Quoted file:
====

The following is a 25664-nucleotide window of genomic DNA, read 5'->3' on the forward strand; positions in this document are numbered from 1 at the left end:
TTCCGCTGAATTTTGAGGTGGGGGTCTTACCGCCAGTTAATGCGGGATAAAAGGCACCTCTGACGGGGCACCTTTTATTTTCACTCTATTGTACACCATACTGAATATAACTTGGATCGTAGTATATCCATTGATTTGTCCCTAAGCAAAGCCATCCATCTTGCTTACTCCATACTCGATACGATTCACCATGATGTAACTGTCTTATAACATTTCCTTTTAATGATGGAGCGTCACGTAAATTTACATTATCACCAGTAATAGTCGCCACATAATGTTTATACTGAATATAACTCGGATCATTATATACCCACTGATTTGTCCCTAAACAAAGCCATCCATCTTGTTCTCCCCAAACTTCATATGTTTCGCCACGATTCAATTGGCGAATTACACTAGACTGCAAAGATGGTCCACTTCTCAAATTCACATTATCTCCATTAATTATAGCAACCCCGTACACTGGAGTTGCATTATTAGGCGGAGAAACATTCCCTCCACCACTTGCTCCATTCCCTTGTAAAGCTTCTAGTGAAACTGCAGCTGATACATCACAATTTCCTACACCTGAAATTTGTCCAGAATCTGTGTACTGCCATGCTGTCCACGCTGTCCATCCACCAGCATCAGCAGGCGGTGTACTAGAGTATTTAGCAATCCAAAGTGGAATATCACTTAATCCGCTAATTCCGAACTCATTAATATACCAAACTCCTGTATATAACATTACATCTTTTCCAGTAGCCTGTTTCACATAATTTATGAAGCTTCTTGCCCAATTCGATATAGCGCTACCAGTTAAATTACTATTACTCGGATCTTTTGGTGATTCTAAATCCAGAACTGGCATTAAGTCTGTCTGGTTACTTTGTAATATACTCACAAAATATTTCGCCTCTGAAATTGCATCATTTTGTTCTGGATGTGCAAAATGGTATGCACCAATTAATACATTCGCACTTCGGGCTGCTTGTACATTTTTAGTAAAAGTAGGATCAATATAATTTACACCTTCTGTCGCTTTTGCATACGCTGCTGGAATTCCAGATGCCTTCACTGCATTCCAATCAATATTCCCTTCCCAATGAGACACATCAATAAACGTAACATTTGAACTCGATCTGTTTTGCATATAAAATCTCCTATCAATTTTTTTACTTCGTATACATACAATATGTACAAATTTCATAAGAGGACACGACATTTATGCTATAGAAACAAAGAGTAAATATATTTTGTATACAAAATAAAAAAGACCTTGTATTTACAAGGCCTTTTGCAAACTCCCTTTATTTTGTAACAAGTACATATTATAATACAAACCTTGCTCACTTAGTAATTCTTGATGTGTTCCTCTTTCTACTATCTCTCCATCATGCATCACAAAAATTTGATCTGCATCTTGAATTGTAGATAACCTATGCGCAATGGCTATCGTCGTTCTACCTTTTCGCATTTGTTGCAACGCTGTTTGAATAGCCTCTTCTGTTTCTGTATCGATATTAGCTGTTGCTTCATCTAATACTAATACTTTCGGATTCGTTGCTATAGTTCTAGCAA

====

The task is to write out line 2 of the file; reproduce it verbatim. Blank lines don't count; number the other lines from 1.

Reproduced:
TTCCGCTGAATTTTGAGGTGGGGGTCTTACCGCCAGTTAATGCGGGATAAAAGGCACCTCTGACGGGGCACCTTTTATTTTCACTCTATTGTACACCATACTGAATATAACTTGGATCGTAGTATATCCATTGATTTGTCCCTAAGCAAAGCCATCCATCTTGCTTACTCCATACTCGATACGATTCACCATGATGTAACTGTCTTATAACATTTCCTTTTAATGATGGAGCGTCACGTAAATTTACATTATCACCAGTAATAGTCGCCACATAATGTTTATACTGAATATAACTCGGATCATTATATACCCACTGATTTGTCCCTAAACAAAGCCATCCATCTTGTTCTCCCCAAACTTCATATGTTTCGCCACGATTCAATTGGCGAATTACACTAGACTGCAAAGATGGTCCACTTCTCAAATTCACATTATCTCCATTAATTATAGCAACCCCGTACACTGGAGTTGCATTATTAGGCGGAGAAACATTCCCTCCACCACTTGCTCCATTCCCTTGTAAAGCTTCTAGTGAAACTGCAGCTGATACATCACAATTTCCTACACCTGAAATTTGTCCAGAATCTGTGTACTGCCATGCTGTCCACGCTGTCCATCCACCAGCATCAGCAGGCGGTGTACTAGAGTATTTAGCAATCCAAAGTGGAATATCACTTAATCCGCTAATTCCGAACTCATTAATATACCAAACTCCTGTATATAACATTACATCTTTTCCAGTAGCCTGTTTCACATAATTTATGAAGCTTCTTGCCCAATTCGATATAGCGCTACCAGTTAAATTACTATTACTCGGATCTTTTGGTGATTCTAAATCCAGAACTGGCATTAAGTCTGTCTGGTTACTTTGTAATATACTCACAAAATATTTCGCCTCTGAAATTGCATCATTTTGTTCTGGATGTGCAAAATGGTATGCACCAATTAATACATTCGCACTTCGGGCTGCTTGTACATTTTTAGTAAAAGTAGGATCAATATAATTTACACCTTCTGTCGCTTTTGCATACGCTGCTGGAATTCCAGATGCCTTCACTGCATTCCAATCAATATTCCCTTCCCAATGAGACACATCAATAAACGTAACATTTGAACTCGATCTGTTTTGCATATAAAATCTCCTATCAATTTTTTTACTTCGTATACATACAATATGTACAAATTTCATAAGAGGACACGACATTTATGCTATAGAAACAAAGAGTAAATATATTTTGTATACAAAATAAAAAAGACCTTGTATTTACAAGGCCTTTTGCAAACTCCCTTTATTTTGTAACAAGTACATATTATAATACAAACCTTGCTCACTTAGTAATTCTTGATGTGTTCCTCTTTCTACTATCTCTCCATCATGCATCACAAAAATTTGATCTGCATCTTGAATTGTAGATAACCTATGCGCAATGGCTATCGTCGTTCTACCTTTTCGCATTTGTTGCAACGCTGTTTGAATAGCCTCTTCTGTTTCTGTATCGATATTAGCTGTTGCTTCATCTAATACTAATACTTTCGGATTCGTTGCTATAGTTCTAGCAA